• Accelerate your learning by 29%
  • Unlimited access from just £6.99 per month

See related essaysSee related essays

Related AS and A Level Sociological Differentiation & Stratification essays

  1. Assess the strengths and weaknesses of questionnaires, as a research method

    The researcher should also tell the participants all the relevant aspects of the research so that they can make a fully informed decision. Also, if a participant is under the age of 18, the researcher needs to get parental consent before they can take part in the research.

  2. Assess the usefulness of Postal Questionnaires

    findings, which is generally time consuming and more costly when compared to postal questionnaires. Whilst postal questionnaires produce mostly reliable data interviews are more prone to getting valid data, as long as the interviewer is able to keep their own views to themselves and create a comfortable environment for the

  1. Examine the ways in which factors in pupils' home backgrounds may affect their educational ...

    Bernstein believed that educational attainment may be related to the different speech patterns between the classes and he recognised to different two linguistic codes. These codes originate from the work place and family organisation, the middle classes seem to have a elaborated or universal code where as the working classes

  2. Which has the greatest impact on educational attainment – gender, social class or ethnicity?

    A variety of reasons have been suggested for the difference between male and females in relation to attainment. Sociologists have attempted to explain firstly why females out perform males in most subjects under the age of sixteen and secondly why females are less likely to enter higher education (post 16 education)

  1. Sociology - Cultural Factors in Educational Attainment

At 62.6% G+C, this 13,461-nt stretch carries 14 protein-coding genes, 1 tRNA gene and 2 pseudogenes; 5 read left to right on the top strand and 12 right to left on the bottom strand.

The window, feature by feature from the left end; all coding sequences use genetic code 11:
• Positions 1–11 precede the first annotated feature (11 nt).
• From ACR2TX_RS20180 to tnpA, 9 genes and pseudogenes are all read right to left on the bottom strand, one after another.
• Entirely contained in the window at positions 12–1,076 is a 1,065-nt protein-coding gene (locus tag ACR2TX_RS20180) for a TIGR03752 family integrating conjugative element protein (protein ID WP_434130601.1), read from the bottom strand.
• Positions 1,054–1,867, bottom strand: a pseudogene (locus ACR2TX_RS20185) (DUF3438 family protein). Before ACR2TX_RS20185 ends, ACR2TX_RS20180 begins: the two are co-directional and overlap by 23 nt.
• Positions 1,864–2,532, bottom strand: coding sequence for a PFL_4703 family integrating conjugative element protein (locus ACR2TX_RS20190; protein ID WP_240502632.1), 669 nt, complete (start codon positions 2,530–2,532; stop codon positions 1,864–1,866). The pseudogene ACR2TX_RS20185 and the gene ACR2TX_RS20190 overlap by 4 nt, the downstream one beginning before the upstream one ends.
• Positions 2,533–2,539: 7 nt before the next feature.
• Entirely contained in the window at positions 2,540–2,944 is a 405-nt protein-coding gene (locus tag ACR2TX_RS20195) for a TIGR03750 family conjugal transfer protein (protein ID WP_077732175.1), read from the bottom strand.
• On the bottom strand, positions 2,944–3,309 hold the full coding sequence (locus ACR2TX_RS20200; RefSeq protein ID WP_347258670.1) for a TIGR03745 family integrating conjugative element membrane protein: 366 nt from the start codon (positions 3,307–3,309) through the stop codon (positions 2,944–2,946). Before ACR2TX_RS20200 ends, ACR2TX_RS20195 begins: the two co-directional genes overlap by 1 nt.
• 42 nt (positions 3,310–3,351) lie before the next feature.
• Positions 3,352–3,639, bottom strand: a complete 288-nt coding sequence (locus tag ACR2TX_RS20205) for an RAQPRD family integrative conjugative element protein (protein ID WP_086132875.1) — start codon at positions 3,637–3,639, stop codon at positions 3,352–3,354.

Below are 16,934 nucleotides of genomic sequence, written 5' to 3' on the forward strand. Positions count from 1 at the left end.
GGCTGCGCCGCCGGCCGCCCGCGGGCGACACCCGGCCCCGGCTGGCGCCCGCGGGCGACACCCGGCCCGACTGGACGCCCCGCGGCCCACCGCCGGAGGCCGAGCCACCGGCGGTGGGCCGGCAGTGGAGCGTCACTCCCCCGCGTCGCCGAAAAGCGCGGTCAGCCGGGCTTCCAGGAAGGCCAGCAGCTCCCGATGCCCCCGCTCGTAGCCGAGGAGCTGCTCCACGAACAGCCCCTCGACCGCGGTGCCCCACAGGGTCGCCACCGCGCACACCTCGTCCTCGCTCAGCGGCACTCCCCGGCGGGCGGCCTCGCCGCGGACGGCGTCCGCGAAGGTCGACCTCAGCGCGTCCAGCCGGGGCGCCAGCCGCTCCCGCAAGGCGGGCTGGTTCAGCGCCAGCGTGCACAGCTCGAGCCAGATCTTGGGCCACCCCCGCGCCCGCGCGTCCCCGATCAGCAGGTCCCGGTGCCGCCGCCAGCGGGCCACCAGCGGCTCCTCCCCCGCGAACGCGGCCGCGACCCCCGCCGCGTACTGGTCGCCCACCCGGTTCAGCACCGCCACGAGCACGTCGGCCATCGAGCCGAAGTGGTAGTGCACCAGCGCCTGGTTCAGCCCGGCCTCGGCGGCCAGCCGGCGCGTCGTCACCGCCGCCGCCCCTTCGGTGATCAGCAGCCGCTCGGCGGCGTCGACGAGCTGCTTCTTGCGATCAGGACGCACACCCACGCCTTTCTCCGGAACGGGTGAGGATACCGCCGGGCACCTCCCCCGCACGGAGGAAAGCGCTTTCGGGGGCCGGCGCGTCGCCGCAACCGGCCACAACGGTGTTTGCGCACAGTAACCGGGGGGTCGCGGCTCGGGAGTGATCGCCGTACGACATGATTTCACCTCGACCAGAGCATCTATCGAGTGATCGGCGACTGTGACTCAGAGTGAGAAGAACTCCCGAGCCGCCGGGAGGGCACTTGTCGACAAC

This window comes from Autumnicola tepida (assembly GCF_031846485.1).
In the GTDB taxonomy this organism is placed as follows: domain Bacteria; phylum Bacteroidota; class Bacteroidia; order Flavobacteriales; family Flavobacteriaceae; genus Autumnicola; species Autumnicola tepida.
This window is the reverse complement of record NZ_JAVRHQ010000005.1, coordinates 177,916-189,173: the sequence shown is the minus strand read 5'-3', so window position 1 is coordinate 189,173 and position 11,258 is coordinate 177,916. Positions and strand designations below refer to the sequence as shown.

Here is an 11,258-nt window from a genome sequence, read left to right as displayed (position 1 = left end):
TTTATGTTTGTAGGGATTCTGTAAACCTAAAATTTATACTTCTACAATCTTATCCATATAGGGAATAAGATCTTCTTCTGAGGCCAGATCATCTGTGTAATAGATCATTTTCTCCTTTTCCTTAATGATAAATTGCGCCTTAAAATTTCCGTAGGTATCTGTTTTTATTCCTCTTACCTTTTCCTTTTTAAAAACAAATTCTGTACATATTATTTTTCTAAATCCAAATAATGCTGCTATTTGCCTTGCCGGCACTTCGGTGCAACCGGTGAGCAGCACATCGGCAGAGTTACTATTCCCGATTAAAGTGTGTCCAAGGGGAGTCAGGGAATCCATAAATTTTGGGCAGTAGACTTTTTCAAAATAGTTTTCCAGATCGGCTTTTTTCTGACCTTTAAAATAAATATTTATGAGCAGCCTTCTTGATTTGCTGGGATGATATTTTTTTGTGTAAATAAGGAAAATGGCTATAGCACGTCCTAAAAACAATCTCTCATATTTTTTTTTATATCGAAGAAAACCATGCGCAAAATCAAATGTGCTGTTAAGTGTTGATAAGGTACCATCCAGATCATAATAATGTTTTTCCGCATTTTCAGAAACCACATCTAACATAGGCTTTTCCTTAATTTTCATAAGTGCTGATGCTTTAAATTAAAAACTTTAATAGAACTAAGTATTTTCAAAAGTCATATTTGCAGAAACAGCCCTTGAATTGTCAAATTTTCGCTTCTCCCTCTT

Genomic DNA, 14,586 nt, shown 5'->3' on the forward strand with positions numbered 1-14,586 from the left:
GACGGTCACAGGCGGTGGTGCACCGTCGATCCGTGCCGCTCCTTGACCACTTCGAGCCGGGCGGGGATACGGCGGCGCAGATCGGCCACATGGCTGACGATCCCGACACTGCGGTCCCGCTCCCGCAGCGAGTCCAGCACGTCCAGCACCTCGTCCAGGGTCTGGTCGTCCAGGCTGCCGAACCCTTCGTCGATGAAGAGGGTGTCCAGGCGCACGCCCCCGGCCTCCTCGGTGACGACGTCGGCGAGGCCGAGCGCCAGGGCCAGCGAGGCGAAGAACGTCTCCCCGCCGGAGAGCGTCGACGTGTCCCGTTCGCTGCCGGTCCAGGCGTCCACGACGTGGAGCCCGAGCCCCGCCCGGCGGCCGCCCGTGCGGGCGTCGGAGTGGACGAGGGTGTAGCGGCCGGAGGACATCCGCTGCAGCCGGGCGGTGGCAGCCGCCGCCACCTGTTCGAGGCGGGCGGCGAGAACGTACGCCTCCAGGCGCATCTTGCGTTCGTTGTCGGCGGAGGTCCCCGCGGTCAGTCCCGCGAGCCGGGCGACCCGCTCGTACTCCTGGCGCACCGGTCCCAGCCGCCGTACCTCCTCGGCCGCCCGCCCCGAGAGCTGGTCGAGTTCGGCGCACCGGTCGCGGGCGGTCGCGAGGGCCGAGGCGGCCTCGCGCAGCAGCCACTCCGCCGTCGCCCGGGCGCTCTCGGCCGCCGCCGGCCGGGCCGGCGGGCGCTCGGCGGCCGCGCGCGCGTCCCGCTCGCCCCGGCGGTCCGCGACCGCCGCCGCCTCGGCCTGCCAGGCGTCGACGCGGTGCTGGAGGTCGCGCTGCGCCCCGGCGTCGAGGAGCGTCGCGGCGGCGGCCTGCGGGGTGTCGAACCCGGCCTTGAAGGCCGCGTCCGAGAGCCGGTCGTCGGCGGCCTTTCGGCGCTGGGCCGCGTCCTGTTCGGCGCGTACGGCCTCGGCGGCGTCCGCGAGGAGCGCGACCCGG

This suggests that Hyman believes that the cultural deprivation is caused by the limited value on education in the working class background. On the other hand, Marxist sociologists Wefhorst and Hofstede (2007) argue that cultural capital is a significant factor in explaining ability levels.

  2. Assess the strengths and limitations of using interviews for the study of educational achievement ...

    Therefore the researcher needs to build a rapport with the participants in order to make the participants feel more comforted, or perhaps use group interviews for the same effect. Furthermore, since they are children, there are gate keepers such as teachers, the governing body and parents who have to give consent for the research.

  1. Class differences in educational attainment.

    Their parents are like to not have any value in education because they did not achieve well and will pass this onto the child. The child will therefore not see the point in going to school and their parents may not take much interest or encourage their child to do well.

  2. Access the strengths and limitations of using the secondary sources of data

    Sociologists using official statistics are very well aware of the quality of data it produces. These are numerical data produced by national and local government bodies and cover a wide range of behaviour including births, deaths, marriages and divorce, economical and employment records, and work and leisure.

  • Over 160,000 pieces
    of student written work
  • Annotated by
    experienced teachers
  • Ideas and feedback to
    improve your own work